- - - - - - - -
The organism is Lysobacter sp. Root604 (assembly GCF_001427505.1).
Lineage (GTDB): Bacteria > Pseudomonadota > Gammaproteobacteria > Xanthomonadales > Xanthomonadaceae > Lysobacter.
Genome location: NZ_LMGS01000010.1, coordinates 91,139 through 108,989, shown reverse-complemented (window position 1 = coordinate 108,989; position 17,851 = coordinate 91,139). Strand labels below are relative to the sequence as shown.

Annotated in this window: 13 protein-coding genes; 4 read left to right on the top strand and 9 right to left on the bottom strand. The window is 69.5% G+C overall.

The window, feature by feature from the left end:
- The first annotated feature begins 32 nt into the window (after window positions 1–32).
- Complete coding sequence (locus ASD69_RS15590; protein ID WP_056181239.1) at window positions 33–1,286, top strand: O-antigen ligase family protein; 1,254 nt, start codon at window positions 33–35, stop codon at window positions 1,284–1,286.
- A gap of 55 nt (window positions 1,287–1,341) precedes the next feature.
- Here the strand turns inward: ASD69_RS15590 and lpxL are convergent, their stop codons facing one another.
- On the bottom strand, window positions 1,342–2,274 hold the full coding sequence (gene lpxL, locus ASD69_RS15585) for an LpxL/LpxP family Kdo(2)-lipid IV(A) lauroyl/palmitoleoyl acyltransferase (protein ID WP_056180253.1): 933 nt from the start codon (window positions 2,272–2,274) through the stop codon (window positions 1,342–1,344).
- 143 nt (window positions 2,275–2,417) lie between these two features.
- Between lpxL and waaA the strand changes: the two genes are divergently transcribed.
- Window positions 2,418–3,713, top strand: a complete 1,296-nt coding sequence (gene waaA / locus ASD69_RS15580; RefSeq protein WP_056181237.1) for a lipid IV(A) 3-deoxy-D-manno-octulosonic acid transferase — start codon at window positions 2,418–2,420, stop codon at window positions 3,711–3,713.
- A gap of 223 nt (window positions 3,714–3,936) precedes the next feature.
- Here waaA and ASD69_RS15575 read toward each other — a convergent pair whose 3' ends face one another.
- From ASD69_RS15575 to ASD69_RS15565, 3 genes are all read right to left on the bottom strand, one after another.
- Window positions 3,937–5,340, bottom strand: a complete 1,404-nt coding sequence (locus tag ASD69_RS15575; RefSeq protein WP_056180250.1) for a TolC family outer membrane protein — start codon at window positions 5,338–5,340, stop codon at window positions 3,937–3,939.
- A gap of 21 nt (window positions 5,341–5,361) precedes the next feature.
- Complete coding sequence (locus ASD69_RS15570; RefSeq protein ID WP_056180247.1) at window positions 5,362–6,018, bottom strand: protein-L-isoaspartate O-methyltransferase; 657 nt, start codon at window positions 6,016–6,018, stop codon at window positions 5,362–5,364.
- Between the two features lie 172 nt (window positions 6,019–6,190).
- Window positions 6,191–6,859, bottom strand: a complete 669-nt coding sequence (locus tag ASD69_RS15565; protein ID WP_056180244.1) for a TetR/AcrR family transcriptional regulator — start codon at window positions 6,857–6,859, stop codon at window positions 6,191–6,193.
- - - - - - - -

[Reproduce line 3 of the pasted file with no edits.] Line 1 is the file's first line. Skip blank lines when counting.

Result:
Genome location: NZ_LMGS01000010.1, coordinates 91,139 through 108,989, shown reverse-complemented (window position 1 = coordinate 108,989; position 17,851 = coordinate 91,139). Strand labels below are relative to the sequence as shown.